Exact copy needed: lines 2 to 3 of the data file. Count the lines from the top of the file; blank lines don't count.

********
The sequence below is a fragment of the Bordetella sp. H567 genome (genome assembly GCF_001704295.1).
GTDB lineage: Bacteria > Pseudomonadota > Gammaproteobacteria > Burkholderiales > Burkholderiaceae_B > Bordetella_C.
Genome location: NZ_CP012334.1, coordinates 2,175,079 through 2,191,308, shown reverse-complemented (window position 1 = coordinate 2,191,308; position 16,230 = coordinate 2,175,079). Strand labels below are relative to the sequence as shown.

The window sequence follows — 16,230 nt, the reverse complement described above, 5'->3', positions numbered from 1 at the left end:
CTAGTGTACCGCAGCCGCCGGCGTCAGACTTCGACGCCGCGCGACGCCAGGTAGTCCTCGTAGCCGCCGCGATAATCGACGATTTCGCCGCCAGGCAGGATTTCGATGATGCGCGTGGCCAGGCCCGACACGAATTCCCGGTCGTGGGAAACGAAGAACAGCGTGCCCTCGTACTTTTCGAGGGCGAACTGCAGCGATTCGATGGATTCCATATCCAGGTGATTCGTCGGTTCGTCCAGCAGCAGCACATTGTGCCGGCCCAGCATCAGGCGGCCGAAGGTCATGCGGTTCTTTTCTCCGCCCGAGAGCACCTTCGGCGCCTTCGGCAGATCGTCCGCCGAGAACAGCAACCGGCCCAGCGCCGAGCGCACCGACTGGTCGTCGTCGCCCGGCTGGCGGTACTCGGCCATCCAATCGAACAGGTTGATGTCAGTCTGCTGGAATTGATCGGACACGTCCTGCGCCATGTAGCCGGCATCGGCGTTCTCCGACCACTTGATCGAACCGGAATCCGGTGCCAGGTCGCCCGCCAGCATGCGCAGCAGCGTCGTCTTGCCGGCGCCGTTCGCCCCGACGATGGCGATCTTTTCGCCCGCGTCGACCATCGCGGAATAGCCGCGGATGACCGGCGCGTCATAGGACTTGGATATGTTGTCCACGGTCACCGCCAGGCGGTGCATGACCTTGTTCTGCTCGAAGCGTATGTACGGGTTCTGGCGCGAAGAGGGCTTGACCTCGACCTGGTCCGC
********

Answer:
GTDB lineage: Bacteria > Pseudomonadota > Gammaproteobacteria > Burkholderiales > Burkholderiaceae_B > Bordetella_C.
Genome location: NZ_CP012334.1, coordinates 2,175,079 through 2,191,308, shown reverse-complemented (window position 1 = coordinate 2,191,308; position 16,230 = coordinate 2,175,079). Strand labels below are relative to the sequence as shown.